Atomic force microscopy of the EcoKI Type I DNA restriction enzyme bound to DNA shows enzyme dimerization and DNA looping.

Neaves KJ, Cooper LP, White JH, Carnally SM, Dryden DT, Edwardson JM, Henderson RM - Nucleic Acids Res. (2009)

Diagrammatic representation of (a) the 1499-bp double-sited DNA substrate (b) the 1499-bp single-sited DNA substrate (c) the 1499-bp zero-sited fragment and (d) the 608-bp single-sited fragment. (a) and (d) were constructed from the mutated pBRsK15 and (b) and (c) were constructed from pBRsK15. The restriction enzymes used to produce the individual fragments are written at the end of each fragment. In each diagram the DNA is represented by a line and EcoKI-binding sites are represented by spheres. The centre of the each sphere, and the figure above each sphere, corresponds to the central base pair in the EcoKI-binding sequence. The numbers below each DNA fragment show the distance between binding sites and/or the distance from each binding site to the end of the DNA molecule. The width of each sphere is a proportional representation of the DNA footprint of EcoKI. However, in AFM imaging the widths would appear to be much greater due to tip convolution.
© Copyright Policy - creative-commons
Related In: Results  -  Collection

License
Show All Figures
getmorefigures.php?uid=PMC2665228&req=5

Figure 2: Diagrammatic representation of (a) the 1499-bp double-sited DNA substrate (b) the 1499-bp single-sited DNA substrate (c) the 1499-bp zero-sited fragment and (d) the 608-bp single-sited fragment. (a) and (d) were constructed from the mutated pBRsK15 and (b) and (c) were constructed from pBRsK15. The restriction enzymes used to produce the individual fragments are written at the end of each fragment. In each diagram the DNA is represented by a line and EcoKI-binding sites are represented by spheres. The centre of the each sphere, and the figure above each sphere, corresponds to the central base pair in the EcoKI-binding sequence. The numbers below each DNA fragment show the distance between binding sites and/or the distance from each binding site to the end of the DNA molecule. The width of each sphere is a proportional representation of the DNA footprint of EcoKI. However, in AFM imaging the widths would appear to be much greater due to tip convolution.
Mentions: Two separate linear products were produced using the mutated pBRsK15 plasmid and a further two products were created from the original non-mutated pBRsK15 plasmid. Figure 2 shows a diagrammatic representation of all the linear DNA products.Figure 2.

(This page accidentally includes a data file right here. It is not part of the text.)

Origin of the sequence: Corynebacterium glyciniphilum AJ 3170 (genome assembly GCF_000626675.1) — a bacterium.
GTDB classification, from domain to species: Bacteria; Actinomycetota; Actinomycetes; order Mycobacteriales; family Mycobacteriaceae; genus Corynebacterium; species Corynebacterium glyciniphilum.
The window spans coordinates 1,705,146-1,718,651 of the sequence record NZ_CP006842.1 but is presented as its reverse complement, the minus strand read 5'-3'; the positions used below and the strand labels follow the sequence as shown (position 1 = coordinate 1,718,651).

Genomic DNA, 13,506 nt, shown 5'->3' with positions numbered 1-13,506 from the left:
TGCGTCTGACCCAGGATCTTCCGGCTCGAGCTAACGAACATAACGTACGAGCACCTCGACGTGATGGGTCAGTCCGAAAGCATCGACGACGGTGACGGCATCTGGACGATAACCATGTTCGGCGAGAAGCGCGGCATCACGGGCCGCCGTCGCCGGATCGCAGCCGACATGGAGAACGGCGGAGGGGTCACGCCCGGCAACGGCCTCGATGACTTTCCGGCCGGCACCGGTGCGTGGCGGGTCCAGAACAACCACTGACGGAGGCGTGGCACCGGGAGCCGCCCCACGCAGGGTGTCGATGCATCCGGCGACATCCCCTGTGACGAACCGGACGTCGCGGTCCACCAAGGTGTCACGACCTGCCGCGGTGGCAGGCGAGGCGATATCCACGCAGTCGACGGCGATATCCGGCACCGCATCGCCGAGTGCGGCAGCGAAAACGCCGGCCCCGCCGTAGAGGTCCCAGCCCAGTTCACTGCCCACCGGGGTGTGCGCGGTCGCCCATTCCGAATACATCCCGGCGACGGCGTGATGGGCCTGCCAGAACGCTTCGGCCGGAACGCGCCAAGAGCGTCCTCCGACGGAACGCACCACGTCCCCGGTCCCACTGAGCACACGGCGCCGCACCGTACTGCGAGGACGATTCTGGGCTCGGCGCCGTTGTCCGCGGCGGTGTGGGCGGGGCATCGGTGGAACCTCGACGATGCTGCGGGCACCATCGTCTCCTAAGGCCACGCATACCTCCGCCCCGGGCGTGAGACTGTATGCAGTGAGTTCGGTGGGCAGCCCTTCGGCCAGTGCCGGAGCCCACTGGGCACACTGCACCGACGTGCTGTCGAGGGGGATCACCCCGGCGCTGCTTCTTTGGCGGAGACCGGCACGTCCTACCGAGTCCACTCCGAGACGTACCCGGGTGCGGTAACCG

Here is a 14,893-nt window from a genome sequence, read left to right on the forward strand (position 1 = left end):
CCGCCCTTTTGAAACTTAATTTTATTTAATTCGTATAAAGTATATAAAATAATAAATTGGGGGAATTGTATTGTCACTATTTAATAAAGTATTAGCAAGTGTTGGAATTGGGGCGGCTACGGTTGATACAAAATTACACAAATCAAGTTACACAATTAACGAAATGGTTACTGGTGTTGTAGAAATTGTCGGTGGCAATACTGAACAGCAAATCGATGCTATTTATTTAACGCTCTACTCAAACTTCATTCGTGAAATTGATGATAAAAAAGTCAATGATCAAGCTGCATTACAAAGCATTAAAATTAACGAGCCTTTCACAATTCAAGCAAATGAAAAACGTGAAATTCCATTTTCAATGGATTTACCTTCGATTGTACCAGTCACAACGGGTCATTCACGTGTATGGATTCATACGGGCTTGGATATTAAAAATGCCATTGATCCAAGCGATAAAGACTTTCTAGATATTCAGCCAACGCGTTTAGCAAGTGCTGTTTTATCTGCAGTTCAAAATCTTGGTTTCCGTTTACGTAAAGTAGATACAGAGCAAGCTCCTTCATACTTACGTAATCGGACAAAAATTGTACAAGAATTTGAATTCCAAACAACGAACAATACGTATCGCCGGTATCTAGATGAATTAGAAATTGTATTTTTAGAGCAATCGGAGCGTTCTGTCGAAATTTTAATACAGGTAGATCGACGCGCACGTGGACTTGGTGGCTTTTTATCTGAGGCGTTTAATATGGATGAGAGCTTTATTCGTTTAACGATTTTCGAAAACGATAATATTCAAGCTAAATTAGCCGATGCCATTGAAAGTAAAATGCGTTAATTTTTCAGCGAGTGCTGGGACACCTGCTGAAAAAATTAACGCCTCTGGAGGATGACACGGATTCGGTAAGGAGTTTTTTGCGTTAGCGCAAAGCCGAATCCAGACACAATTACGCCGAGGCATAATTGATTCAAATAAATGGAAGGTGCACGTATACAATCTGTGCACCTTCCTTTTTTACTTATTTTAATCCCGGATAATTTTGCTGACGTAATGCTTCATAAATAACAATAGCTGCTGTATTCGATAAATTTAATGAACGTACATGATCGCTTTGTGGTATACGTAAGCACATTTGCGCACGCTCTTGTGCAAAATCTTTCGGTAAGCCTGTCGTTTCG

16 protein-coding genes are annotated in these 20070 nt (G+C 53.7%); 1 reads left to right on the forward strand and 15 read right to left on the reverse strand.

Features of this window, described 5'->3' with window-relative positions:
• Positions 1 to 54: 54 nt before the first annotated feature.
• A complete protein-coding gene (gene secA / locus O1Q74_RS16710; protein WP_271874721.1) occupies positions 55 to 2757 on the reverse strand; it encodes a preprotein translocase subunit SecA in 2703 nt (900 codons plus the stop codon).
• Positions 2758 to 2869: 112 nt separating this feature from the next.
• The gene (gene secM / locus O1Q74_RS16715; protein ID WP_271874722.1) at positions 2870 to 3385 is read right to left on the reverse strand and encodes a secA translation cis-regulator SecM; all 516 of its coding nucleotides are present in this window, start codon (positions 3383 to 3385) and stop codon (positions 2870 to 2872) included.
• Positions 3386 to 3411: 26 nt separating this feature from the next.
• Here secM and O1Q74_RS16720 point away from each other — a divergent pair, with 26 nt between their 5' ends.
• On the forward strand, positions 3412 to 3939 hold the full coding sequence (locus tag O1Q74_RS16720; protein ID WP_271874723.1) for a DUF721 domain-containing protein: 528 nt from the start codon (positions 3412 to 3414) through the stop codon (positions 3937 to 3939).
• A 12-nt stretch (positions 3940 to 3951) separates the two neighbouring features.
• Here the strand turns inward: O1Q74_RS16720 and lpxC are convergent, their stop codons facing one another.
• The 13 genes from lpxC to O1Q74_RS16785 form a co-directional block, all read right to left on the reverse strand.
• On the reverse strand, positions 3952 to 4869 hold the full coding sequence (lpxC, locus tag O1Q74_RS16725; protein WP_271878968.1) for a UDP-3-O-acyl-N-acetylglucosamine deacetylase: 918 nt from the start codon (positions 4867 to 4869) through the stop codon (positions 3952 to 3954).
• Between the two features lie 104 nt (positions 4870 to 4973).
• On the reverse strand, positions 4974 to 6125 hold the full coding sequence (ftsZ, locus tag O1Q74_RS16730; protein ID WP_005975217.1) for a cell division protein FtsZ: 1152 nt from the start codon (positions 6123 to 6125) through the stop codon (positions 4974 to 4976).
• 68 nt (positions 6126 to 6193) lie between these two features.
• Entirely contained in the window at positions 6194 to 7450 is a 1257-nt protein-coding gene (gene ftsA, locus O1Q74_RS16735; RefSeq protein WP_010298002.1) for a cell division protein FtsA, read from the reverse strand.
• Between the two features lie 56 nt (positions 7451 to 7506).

Bottom Line: The results presented here extend earlier findings confirming the dimerization.Visualization of specific DNA loops in the protein-DNA constructs was achieved by improved sample preparation and analysis techniques.The reported dimerization and looping mechanism is unlikely to be exclusive to EcoKI, and offers greater insight into the detailed functioning of this and other higher order assemblies of proteins operating by bringing distant sites on DNA into close proximity via DNA looping.

View Article: PubMed Central - PubMed

Affiliation: Department of Pharmacology, University of Cambridge, Cambridge, UK.

ABSTRACT
Atomic force microscopy (AFM) allows the study of single protein-DNA interactions such as those observed with the Type I Restriction-Modification systems. The mechanisms employed by these systems are complicated and understanding them has proved problematic. It has been known for years that these enzymes translocate DNA during the restriction reaction, but more recent AFM work suggested that the archetypal EcoKI protein went through an additional dimerization stage before the onset of translocation. The results presented here extend earlier findings confirming the dimerization. Dimerization is particularly common if the DNA molecule contains two EcoKI recognition sites. DNA loops with dimers at their apex form if the DNA is sufficiently long, and also form in the presence of ATPgammaS, a non-hydrolysable analogue of the ATP required for translocation, indicating that the looping is on the reaction pathway of the enzyme. Visualization of specific DNA loops in the protein-DNA constructs was achieved by improved sample preparation and analysis techniques. The reported dimerization and looping mechanism is unlikely to be exclusive to EcoKI, and offers greater insight into the detailed functioning of this and other higher order assemblies of proteins operating by bringing distant sites on DNA into close proximity via DNA looping.

Show MeSH